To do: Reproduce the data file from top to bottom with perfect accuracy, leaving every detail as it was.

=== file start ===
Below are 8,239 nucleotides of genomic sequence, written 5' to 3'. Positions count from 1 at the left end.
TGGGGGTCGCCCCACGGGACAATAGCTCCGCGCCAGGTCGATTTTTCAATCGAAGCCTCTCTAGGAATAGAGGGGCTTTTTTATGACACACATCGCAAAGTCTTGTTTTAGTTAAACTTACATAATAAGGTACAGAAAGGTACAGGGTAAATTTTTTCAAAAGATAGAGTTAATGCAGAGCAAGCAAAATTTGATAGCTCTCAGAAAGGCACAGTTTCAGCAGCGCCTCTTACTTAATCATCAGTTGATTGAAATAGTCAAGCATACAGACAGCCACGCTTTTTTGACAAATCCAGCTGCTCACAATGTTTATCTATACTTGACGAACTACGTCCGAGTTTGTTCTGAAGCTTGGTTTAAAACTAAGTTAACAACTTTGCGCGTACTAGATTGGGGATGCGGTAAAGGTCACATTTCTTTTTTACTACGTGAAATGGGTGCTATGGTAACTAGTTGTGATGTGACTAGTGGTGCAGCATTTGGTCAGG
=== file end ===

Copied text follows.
Below are 8,239 nucleotides of genomic sequence, written 5' to 3'. Positions count from 1 at the left end.
TGGGGGTCGCCCCACGGGACAATAGCTCCGCGCCAGGTCGATTTTTCAATCGAAGCCTCTCTAGGAATAGAGGGGCTTTTTTATGACACACATCGCAAAGTCTTGTTTTAGTTAAACTTACATAATAAGGTACAGAAAGGTACAGGGTAAATTTTTTCAAAAGATAGAGTTAATGCAGAGCAAGCAAAATTTGATAGCTCTCAGAAAGGCACAGTTTCAGCAGCGCCTCTTACTTAATCATCAGTTGATTGAAATAGTCAAGCATACAGACAGCCACGCTTTTTTGACAAATCCAGCTGCTCACAATGTTTATCTATACTTGACGAACTACGTCCGAGTTTGTTCTGAAGCTTGGTTTAAAACTAAGTTAACAACTTTGCGCGTACTAGATTGGGGATGCGGTAAAGGTCACATTTCTTTTTTACTACGTGAAATGGGTGCTATGGTAACTAGTTGTGATGTGACTAGTGGTGCAGCATTTGGTCAGG